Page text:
A teacher at a Scottish school has been banned from her profession for two years after making offensive comments about Jesus, including that “Jesus was gay”.
Donna Gilchrist, an employee at Beath High School in Cowdenbeath, Fife, was reported back in 2018 after she made a number of comments in the classroom that drew concern from pupils, parents, and staff at the school.
Her comments included using a racial slur and telling a devout Christian pupil that “Jesus was gay”. On one occasion, she called a red-haired pupil “the ginger one”. In another incident, she played a YouTube video of comedian Sarah Millican where she referenced masturbation.
She also reportedly made fun of a 14-year-old girl with dyslexia in front of her classmates as she struggled to read. One pupil has evidence in which he recalled being “sad” after hearing her describe Jesus as being “fat, black, or gay”
In August, Scotland’s General Teaching Council (GTC) solicitor Jennifer McPhee, who heard the case said according to Dundee Courier that the allegations against Gilchrist were of the utmost seriousness.
The panel struck Gilchrist off her teaching register after conduct found she fell significantly short of the standards expected of a teacher.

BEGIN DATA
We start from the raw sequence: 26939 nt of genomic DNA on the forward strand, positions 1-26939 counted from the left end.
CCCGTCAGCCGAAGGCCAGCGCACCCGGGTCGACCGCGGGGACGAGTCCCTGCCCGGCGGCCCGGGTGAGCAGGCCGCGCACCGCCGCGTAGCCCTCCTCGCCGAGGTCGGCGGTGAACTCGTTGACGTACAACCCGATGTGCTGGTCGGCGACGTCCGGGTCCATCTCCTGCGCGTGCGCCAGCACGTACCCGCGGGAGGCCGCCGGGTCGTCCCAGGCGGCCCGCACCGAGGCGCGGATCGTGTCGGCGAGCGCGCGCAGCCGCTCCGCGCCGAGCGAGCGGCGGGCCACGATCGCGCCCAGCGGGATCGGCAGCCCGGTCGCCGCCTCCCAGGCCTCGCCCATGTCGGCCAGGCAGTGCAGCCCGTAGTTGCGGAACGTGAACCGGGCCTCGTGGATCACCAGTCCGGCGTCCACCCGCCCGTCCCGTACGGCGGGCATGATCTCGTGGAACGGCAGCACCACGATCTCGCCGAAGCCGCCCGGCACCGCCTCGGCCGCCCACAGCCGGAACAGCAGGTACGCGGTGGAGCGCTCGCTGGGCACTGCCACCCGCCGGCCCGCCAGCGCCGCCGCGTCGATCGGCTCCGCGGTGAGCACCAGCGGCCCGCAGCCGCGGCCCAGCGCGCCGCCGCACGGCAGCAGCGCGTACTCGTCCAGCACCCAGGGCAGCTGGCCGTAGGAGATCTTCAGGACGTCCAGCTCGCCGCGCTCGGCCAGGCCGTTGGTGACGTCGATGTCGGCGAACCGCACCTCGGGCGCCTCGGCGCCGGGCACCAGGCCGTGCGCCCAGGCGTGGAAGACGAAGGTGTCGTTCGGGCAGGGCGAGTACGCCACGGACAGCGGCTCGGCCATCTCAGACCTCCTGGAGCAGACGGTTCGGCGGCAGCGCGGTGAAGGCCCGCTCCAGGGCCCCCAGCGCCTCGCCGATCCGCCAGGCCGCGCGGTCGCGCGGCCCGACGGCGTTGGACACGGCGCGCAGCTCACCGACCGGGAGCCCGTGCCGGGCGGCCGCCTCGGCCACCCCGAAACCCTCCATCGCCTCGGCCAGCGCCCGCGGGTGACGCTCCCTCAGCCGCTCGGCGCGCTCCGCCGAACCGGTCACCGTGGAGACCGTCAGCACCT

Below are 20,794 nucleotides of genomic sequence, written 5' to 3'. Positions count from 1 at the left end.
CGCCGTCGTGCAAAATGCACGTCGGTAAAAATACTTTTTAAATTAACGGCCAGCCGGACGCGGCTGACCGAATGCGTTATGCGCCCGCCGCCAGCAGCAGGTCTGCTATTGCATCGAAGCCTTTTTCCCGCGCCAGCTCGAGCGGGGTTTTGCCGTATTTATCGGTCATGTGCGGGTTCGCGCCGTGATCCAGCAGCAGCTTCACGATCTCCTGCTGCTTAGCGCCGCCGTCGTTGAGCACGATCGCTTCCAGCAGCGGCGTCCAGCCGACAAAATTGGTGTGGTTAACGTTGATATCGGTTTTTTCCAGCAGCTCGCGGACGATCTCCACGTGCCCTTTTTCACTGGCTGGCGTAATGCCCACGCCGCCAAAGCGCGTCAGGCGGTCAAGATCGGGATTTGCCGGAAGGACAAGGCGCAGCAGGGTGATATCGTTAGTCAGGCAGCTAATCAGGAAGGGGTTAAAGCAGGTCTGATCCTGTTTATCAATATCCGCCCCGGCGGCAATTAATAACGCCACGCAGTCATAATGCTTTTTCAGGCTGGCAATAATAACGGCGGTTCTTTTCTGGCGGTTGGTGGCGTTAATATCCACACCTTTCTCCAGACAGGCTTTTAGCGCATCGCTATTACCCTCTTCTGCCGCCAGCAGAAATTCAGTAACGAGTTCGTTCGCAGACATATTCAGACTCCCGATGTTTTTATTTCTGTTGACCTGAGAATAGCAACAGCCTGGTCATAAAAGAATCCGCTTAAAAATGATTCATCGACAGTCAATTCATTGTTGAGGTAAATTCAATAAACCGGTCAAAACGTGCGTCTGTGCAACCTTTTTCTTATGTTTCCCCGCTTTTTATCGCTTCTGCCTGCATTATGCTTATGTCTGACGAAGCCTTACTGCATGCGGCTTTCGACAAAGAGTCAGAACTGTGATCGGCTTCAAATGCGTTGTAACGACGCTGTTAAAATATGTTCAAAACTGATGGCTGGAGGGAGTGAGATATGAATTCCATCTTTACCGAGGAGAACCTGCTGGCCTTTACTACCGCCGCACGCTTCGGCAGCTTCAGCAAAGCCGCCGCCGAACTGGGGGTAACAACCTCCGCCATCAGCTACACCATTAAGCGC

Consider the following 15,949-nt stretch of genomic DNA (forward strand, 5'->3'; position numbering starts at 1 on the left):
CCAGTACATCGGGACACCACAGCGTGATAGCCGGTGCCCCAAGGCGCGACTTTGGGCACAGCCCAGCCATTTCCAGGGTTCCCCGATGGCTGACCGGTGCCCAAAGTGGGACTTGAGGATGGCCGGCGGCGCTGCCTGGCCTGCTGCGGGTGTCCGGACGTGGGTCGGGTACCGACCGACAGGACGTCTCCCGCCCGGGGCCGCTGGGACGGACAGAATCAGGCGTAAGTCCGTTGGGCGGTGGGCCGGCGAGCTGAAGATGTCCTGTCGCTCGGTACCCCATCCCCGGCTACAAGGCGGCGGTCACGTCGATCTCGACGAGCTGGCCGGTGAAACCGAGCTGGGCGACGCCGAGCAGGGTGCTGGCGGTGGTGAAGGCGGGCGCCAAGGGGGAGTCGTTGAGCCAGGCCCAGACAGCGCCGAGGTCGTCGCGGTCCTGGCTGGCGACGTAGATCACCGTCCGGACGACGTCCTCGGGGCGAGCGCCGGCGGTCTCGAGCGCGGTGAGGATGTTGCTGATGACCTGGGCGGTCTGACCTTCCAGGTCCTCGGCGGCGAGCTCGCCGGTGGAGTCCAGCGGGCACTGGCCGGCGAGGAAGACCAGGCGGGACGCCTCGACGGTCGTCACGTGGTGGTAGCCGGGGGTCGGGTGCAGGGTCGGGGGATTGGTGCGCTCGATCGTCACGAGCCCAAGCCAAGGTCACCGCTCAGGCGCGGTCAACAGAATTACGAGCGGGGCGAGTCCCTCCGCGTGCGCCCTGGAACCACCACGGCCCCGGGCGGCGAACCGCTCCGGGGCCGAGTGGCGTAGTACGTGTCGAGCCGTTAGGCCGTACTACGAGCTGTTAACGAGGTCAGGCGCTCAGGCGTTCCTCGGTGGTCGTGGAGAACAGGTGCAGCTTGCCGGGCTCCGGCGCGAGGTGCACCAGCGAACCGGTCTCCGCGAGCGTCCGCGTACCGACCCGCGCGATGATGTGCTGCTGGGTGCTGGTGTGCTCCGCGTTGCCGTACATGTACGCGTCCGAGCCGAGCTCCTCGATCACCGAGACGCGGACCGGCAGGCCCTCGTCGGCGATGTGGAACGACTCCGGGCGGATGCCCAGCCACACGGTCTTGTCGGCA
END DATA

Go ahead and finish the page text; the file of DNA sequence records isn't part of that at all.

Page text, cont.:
In its ruling, it said: “All of the above conduct, if repeated by the teacher, could cause harm to pupils. The panel decided that action needed to be taken in order to protect members of the public, both in terms of the teaching setting and beyond.”
Gilchrist has to wait two years until she can teach again. The council said it wanted her to use the time to reflect on her conduct and “demonstrate insight”.
“The panel considered that a shorter time period was inappropriate as the conduct found proved is very serious,” the GTC said in a written judgment.
McPhee said that while Gilchrist had not broken any laws, her conduct was “most definitely unprofessional”.
“The public would be concerned the teacher had caused so much disruption, upset, and offense during such a short tenure,” she said.
“She has shown no clear understanding of how to teach pupils with additional needs or how to respect the religion of pupils.
“And the level of seriousness is compounded by the lack of insight.